Follow Us on Twitter

The Stone Roses - All For One (Review)

The Stone Roses, All For One

Review by Jack Foley

IndieLondon Rating: 4 out of 5

AS music events go, the first new music from The Stone Roses in 21 years is one of the bigger moments of the past few years.

The big question, of course, is whether this reformed Manchester outfit could recapture the iconic status of their landmark work on their eponymous debut LP, viewed by many as one of the best British albums ever made.

The answer is… not quite. But no matter, this is still a glorious return. In truth, nothing could recapture the brilliance of The Roses in their heyday, when tracks like She Bangs The Drums and Fool’s Gold captured the public’s imagination and turned them into legends.

So, best not look too far back and enjoy the fact they’re come back at all… for there’s much to celebrate, from Ian Brown’s trademark psychedelic vocals to John Squire’s blistering guitar.

The central guitar loop is instantly addictive, tapping into that trademark sound without feeling like a mere copycat, while his solo midway through is delivered with real conviction, channelling memories of Second Coming classic Drivin’ South. The chorus is catchy, too… anthemic in an old-skool Madchester kind of way.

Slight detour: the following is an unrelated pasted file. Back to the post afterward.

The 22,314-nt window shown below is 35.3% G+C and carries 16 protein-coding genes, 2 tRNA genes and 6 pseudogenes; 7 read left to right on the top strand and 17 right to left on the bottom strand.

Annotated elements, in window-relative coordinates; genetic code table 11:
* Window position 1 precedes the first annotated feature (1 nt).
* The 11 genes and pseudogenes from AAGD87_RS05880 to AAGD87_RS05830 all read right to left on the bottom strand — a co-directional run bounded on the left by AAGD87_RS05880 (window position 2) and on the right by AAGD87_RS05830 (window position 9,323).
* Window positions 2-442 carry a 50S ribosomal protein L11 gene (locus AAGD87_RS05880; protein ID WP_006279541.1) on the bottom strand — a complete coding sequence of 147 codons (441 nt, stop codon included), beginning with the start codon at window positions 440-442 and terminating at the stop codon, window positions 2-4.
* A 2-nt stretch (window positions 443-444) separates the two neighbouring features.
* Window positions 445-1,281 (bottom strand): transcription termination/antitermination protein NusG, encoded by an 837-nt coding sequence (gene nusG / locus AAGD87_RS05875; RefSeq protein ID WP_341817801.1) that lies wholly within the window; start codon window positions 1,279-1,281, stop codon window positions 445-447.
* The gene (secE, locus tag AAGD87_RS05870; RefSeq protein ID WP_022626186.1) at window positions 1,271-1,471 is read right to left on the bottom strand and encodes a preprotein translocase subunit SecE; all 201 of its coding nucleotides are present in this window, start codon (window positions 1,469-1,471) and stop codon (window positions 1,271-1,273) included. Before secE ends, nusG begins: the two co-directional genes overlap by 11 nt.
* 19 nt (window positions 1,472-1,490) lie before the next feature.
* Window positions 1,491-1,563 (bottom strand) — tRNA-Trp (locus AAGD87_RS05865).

If there are niggles, it’s that lyrically there’s not much there. The central refrain of “all for one, one for all, if we all join hands we’ll make a wall” is cheesy in the extreme, while the track itself hasn’t got much to say.

But in spite of this, it makes for something easy to latch on to and sing along with, meaning that this could well become one of the more anthemic indie-rock records of the year.

Without ever blowing you away, The Stone Roses’ comeback still manages to impress. It’s far from rusty; in fact, it’s very lively, and it’s the kind of song that keeps getting that little bit better with each listen, as you accept it on its own terms.

Listen here: